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clipped on: 10.13.2013 at 12:15 pm    last updated on: 10.13.2013 at 12:15 pm

RE: Tall, narrow perennials (Follow-Up #1)

posted by: nancyd on 10.17.2006 at 04:31 pm in Perennials Forum

I'm glad you're aware that you're going to have to keep on top of dividing. Anything 4 feet or taller usually means a fairly large plant. As for your zone, you'll have to do your homework. I think my suggestions will work, but you should always double check before you purchase anything. Here are my suggestions:

Lilies and Daylilies - That would have been my first suggestion. Lilies are great. Plant varieties that bloom at different times and you've got flowers virtually all summer.

Dahlias - Really gorgeous plant, but yes, the tall ones can get very large. Maybe choose some shorter varieties. They come in a wide range of colors and shapes. Up here we have to dig up the tubers in fall - do you get hard frosts in MO? If you're not sure, check the Dahlia Forum to see if you could keep yours in the ground.

Delphiniums - I'd stay away from these. They don't like that much sun or heat. They're a cooler weather plant. I can barely get them to grow up here.

"Becky" Daisies - I would suggest this instead. They are tall, have a long bloom period. They do tend to multiply quickly, but are easily divided. Becky performs better than any daisy I've had. Late spring to late summer.

Helianthus "Lemon Queen" - This is a fast growing tall plant with sunflower type blossoms that blooms in later summer. It's clump forming, but foliage is not overly bushy. Can get large quickly though.

Crocosmia - Great for mid-late summer. They are usually red or orange (but I've seen some yellow). Mine don't reach 4 feet, but well worth it for the hummingbirds they attract. They have spiky iris looking leaves which leads me to my next suggestion...

Iris - You can get very tall varieties in many colors. You'll need something for spring.

Artemesia lactiflora - Loves sun and gets about 4-1/2 feet tall. Looks like a really tall astilbe with the white flower heads. Foliage is lacy and not overwhelming. Late summer bloomer.

Agastache - I like the different varieties of agastache which I think would do well for you (another hummer magnet). Most are annuals for me. Summer bloomer.

Garden phlox - Nice punch of color, many varieties."David" is a taller white variety. They love sun. Stock might also work. I like the look of a big puffy flower. Early to late summer bloomer.

Japanese anemones - Great fall plant. The foliage is heavier at the bottom, but the flower stalks are tall and skinny. Honorine Jorbert is a gorgeous white bloomer.

Have you thought of any grasses? Karl Foerster is well behaved and gets about 4-1/2 feet tall. Mine has not gotten much wider over the years.

Annuals - Don't overlook annuals. I always intersperse my perennial beds with zinnias, sunflowers and cosmos. I love cut flowers and since I don't have the space for a cutting garden, it not only keeps the garden in constant bloom, but it's nice to have flower arrangements in the house.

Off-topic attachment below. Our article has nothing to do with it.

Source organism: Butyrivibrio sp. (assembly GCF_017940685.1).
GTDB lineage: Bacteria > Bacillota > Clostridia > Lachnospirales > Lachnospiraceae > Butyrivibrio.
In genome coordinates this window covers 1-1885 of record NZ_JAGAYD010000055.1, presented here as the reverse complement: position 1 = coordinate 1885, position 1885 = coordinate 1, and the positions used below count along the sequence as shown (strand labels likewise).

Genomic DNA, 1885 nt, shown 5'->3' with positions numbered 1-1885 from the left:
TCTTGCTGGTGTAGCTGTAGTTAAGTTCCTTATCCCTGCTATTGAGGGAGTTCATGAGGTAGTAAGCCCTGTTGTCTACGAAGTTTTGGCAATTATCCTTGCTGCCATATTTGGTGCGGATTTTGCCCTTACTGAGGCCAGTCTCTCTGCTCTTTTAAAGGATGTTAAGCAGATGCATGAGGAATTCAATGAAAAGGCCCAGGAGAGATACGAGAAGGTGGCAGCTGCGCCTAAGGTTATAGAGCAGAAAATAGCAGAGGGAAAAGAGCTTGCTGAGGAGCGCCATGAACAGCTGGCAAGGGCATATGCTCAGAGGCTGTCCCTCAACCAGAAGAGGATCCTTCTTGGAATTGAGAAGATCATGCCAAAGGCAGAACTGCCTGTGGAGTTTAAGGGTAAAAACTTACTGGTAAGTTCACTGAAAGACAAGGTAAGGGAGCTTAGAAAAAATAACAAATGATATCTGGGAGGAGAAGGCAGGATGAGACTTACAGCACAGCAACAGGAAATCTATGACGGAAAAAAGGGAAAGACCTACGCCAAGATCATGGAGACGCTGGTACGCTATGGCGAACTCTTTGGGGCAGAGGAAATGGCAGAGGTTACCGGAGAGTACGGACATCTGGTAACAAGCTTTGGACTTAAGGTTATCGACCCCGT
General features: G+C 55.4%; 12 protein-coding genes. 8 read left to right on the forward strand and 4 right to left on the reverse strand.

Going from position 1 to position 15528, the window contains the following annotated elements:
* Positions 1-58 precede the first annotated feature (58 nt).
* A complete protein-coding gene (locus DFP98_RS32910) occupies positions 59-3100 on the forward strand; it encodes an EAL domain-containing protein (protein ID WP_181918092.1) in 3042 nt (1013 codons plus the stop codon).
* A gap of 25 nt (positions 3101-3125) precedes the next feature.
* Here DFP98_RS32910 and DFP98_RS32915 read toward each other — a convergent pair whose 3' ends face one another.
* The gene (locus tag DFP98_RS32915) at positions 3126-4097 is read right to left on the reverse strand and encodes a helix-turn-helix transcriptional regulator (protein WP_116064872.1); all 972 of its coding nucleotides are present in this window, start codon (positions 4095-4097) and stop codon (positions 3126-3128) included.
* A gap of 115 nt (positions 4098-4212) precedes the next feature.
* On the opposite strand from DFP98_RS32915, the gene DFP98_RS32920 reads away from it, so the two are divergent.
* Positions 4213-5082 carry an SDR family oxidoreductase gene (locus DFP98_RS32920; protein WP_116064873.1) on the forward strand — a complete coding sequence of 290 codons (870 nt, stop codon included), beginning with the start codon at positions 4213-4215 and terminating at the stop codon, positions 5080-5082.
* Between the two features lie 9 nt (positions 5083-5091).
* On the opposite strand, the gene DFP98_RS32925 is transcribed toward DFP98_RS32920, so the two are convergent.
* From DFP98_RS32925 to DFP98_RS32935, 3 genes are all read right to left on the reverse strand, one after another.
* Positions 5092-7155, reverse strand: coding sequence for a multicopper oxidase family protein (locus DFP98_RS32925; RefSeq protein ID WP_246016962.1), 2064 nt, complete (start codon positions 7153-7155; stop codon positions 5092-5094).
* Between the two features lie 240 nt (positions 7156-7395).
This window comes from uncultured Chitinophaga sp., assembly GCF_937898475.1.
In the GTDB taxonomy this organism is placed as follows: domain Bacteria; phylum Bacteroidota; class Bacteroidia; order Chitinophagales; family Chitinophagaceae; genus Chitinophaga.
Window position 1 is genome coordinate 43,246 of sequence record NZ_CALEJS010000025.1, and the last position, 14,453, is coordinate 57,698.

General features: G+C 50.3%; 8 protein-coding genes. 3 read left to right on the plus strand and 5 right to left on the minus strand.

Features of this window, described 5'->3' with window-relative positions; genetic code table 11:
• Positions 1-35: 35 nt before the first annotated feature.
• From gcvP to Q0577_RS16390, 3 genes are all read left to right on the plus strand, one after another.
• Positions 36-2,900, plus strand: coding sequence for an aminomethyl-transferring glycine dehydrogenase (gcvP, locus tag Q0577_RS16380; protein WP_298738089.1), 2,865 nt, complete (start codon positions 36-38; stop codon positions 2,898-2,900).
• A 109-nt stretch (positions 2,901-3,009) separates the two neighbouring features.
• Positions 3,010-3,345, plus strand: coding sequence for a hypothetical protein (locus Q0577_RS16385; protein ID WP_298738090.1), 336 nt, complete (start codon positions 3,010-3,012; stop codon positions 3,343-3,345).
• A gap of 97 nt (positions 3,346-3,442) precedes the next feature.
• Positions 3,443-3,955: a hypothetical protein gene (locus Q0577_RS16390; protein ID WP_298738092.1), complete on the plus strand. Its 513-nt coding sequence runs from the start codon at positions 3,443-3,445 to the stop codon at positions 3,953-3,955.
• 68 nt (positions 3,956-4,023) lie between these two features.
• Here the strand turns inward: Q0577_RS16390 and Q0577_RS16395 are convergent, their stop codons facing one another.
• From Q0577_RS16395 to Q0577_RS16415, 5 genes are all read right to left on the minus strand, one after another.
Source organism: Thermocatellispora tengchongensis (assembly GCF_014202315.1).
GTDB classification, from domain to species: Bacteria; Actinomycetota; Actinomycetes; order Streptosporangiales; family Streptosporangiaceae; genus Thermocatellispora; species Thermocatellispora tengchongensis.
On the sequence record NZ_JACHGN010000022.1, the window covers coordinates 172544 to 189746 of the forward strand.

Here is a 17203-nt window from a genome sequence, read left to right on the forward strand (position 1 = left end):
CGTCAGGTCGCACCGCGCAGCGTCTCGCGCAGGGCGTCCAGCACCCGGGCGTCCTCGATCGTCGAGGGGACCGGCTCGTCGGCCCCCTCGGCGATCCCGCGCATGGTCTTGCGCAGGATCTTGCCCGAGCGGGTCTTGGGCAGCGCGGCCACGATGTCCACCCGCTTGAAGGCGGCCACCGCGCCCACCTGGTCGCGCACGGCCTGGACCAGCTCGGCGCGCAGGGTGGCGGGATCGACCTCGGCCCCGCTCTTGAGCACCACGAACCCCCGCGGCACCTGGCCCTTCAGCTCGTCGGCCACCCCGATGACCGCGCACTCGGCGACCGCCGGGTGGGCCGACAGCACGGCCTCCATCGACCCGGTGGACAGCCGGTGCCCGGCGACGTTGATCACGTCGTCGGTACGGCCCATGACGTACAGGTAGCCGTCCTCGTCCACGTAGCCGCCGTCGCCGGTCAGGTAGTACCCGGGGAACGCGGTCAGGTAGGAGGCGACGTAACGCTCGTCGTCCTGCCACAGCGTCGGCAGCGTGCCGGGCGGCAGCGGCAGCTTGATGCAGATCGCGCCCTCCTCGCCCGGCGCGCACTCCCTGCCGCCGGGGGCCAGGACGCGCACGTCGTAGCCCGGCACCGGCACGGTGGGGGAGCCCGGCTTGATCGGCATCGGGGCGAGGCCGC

Good luck!

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clipped on: 10.13.2013 at 12:14 pm    last updated on: 10.13.2013 at 12:14 pm

RE: spring blooming bulb foliage: inconspicuous or quick bying on (Follow-Up #1)

posted by: vetivert8 on 07.06.2013 at 01:06 am in Bulbs Forum

I'd look at Crocus and Chionodoxa, plus Anemone coronaria, if you have somewhere to raise them over winter.

Some of the Galanthus are nice and the leaves aren't hugely conspicuous as they fade away. (A touch of hope in the middle of winter. My earlies are out just now.)

If you have a semi shady spot you might also consider Anemone blanda which spreads by seeding, not bulb increase, and Anemone nemorosa.

Some of the miniature daffodils, such as Hawera and Snipe, can fill a useful place and decently die down as the perennials are coming into leaf or flower.

Iris reticulata has a long flowering season for me and although the leaves are long, they're not problematic.

Might not fit in your zone - beware Narcissus Earlicheer and the paperwhites: first into leaf and last to go.

Not quite a bulb - yet very useful for a sun-baked and poor soil area - Iris unguicularis. Only trouble is - the slugs are also out and looking for feasts in the middle of winter. But the flowers are delightfully scented and a lovely blue-purple.

If they're hardy for you - Cyclamen coum planted in drifts under maples or fruit trees - deciduous trees can be delightful in autumn and into early winter.

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clipped on: 10.13.2013 at 12:09 pm    last updated on: 10.13.2013 at 12:09 pm

RE: too late to sow flowering seeds for summer or fall blooms (Follow-Up #2)

posted by: cynthianovak on 05.10.2013 at 04:54 pm in Texas Gardening Forum

zinnias grow faster when it is hotter and often bloom in 6 weeks or less in summer. Water in the morning after sunrise to avoid fungus. Cleome will bloom too as will cosmos....I love the orange variety.

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clipped on: 10.13.2013 at 11:59 am    last updated on: 10.13.2013 at 11:59 am